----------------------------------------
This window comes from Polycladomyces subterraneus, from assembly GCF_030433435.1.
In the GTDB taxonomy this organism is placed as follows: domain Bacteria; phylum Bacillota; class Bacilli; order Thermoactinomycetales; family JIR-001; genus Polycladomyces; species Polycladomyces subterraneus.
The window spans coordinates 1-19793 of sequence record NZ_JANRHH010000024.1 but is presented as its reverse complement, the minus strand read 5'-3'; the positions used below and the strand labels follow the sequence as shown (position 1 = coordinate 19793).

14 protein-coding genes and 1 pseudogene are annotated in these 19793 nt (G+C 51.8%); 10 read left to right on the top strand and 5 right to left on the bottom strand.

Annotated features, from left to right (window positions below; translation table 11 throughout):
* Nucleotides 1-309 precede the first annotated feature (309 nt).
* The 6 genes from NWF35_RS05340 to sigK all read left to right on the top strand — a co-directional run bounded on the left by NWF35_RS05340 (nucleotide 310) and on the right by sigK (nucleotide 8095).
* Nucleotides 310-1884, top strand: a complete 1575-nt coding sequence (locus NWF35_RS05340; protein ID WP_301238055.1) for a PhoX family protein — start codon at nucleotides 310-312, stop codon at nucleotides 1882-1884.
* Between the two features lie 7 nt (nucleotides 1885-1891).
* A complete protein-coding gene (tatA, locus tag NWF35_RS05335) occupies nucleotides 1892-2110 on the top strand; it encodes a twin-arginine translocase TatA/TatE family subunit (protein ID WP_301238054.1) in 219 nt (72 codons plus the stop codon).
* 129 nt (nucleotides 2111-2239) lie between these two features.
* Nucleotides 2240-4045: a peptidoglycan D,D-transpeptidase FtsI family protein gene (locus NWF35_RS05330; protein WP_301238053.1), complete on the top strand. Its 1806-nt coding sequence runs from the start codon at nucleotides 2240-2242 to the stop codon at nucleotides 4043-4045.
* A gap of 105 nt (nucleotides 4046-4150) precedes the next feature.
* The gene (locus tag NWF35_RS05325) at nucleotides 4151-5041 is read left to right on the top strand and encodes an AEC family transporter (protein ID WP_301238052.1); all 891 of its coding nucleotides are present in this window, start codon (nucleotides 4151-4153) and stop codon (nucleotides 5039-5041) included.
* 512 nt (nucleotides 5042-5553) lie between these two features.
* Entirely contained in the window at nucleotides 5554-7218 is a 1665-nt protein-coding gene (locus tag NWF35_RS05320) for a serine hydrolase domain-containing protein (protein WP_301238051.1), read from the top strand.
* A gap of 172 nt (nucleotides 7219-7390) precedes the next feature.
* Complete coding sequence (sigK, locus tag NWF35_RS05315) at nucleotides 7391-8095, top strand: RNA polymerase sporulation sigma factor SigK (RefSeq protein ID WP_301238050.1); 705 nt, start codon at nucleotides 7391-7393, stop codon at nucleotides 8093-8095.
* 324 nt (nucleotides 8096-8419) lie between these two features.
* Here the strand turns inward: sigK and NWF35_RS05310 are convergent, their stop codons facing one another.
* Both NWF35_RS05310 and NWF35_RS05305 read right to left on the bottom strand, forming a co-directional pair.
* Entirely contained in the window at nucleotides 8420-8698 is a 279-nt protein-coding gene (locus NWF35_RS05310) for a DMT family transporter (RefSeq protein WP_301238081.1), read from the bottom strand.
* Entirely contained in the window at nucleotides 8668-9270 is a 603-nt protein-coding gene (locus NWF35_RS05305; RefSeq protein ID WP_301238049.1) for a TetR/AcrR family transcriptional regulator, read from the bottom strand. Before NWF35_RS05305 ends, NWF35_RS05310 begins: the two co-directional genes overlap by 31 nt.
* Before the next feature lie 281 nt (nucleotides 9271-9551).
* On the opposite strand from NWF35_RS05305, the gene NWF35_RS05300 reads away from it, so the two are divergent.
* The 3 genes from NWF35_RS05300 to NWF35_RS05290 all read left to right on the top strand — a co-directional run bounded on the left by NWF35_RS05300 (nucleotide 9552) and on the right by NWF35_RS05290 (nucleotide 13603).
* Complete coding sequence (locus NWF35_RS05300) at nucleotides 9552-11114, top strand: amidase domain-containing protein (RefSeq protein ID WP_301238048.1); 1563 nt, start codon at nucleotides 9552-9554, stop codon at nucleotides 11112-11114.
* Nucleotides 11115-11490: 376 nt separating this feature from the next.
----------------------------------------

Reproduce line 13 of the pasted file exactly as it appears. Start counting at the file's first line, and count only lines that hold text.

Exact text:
* A gap of 105 nt (nucleotides 4046-4150) precedes the next feature.